There is a lot of discussion about multi-cloud versus single-cloud at the moment. There are benefits and drawbacks of both, so today I’m looking at the benefits of a multi-cloud approach in gaining flexibility, scalability, operational resilience and increasing performance. Using multiple providers can also be a good way to ensure security and compliance.

But the two main things I want to look at are avoiding vendor lock-in, and reducing downtime.

Using multi-cloud to avoid vendor lock-in

If you’ve ever tried to move your infrastructure or applications from one cloud provider to another, you have most likely found yourself in a difficult situation of vendor-lock in.

Cloud vendors will often encourage you to ship data to them. They’ll make it quick and easy to migrate your data to them, but when you decide it’s time to switch to another vendor, they often make it costly or complicated to move your data over.

The difficult part is not usually migrating virtual servers, containers, or storage, but everything in between. Networking, security, governance – these things must also move, which can become a real headache.

If you use Infrastructure as a Code (IaaC), you can move freely between different cloud providers, configuring your services in code. This makes it relatively simple to switch between different cloud providers and open-source technologies (if this is defined in code and appropriately used).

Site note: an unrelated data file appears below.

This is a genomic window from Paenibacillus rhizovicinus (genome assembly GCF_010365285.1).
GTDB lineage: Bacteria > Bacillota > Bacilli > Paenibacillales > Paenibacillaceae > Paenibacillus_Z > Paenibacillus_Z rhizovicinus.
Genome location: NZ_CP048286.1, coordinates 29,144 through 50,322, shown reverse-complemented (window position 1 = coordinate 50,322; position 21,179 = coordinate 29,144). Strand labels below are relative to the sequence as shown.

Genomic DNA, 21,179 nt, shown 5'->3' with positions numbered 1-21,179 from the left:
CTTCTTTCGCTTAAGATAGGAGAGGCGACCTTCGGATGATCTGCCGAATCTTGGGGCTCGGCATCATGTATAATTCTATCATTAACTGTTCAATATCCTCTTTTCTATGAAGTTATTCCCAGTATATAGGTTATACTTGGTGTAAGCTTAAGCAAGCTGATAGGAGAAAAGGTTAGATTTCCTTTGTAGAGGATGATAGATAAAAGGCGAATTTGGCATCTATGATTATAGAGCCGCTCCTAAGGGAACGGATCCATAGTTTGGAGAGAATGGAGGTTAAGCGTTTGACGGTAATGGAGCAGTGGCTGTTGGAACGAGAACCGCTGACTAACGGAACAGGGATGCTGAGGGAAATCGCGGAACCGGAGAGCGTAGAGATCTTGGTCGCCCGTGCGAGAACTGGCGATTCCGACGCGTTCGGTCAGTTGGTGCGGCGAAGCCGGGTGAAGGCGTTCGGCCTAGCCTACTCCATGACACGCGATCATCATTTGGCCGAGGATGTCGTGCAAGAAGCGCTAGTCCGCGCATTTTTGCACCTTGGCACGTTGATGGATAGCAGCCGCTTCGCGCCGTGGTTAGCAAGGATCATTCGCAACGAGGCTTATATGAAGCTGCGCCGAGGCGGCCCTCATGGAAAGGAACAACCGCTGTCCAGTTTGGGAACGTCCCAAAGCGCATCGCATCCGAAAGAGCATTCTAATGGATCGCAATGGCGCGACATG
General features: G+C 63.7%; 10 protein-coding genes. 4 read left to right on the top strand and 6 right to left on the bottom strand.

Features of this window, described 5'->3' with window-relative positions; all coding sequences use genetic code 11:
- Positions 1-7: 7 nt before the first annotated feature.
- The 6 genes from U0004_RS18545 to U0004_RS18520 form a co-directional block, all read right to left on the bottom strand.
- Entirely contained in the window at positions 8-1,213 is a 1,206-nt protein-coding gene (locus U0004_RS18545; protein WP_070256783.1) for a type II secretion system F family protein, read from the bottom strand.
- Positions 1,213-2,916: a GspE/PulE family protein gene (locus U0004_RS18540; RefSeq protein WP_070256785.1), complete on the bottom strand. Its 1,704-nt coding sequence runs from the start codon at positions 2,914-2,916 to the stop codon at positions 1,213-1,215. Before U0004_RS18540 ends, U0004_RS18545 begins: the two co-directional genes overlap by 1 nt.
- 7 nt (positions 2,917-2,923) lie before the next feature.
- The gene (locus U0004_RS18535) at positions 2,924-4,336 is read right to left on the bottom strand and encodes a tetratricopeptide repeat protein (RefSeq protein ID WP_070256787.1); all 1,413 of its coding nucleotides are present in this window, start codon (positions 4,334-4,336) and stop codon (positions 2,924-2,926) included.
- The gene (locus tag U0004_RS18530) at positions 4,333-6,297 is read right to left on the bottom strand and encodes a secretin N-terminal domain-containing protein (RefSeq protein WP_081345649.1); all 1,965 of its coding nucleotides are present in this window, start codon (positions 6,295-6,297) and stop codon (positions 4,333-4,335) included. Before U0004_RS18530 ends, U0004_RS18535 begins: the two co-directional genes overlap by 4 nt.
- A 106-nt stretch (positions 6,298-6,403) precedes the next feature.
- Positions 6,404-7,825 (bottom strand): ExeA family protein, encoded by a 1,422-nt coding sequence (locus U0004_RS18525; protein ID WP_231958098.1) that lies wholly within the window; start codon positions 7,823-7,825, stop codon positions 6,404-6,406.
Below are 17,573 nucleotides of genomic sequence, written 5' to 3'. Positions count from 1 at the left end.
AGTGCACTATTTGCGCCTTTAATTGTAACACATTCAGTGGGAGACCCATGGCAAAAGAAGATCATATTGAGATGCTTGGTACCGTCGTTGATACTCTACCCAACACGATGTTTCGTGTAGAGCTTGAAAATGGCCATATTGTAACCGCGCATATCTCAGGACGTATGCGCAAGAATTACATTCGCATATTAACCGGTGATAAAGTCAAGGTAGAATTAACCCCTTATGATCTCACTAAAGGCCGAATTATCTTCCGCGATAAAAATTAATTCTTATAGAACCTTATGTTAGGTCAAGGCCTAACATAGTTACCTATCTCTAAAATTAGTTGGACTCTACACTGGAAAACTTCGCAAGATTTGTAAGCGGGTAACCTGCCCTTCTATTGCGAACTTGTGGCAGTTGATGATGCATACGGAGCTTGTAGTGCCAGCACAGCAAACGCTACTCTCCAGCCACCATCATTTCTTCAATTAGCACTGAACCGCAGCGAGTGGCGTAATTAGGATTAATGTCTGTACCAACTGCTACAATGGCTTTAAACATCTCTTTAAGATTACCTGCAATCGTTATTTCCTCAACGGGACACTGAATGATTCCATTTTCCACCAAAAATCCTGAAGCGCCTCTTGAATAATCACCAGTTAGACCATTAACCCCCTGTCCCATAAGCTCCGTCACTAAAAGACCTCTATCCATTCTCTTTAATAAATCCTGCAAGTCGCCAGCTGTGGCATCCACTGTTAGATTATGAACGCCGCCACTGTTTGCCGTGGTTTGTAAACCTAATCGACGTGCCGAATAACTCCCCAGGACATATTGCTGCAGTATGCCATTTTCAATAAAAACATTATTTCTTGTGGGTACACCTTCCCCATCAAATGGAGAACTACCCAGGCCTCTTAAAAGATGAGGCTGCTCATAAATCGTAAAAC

At Zenitech, we use IaaC extensively on the most popular cloud providers to make things as simple and efficient for our clients as possible.

Multi-cloud can also help you avoid downtime

Outages can be a real problem for businesses, and can be expensive. Most of the big cloud providers perform well in terms of uptime percentages, but no provider can guarantee 100% uptime.

Having a multi-cloud approach to your infrastructure can significantly improve your disaster recovery. You won’t need to worry about downtime, as it’s less likely that two or more cloud providers will go offline simultaneously. So, if you lose one, you can hop to another provider easily.

You can use multiple clouds to host applications, data, and services, with one serving as the primary and the other as a backup. You can ensure continuous availability in the case of a disaster, outage, or DoS (denial of service) attack if all data and workloads are accurately replicated across different cloud infrastructures. Automated replication and failover across various cloud providers are possible with many multi-cloud management technologies, which greatly enhances your operational resilience.


As with any cloud solution, there are areas to keep an eye on if you want the technology, systems and vendors to work well for you.

On the vendor side, you want to ensure that you’re working with specialists who have excellent security solutions in place and that you have solid service level agreements in place for each vendor. Costs will also be something you’ll want to monitor closely – it’s easy to see how they can build up when using multiple vendors.

You’ll also need to make sure that each cloud system works well with any legacy systems you’re still using.
Of course, these considerations become much easier to manage when you partner with a specialist provider to help manage your multi-cloud operations.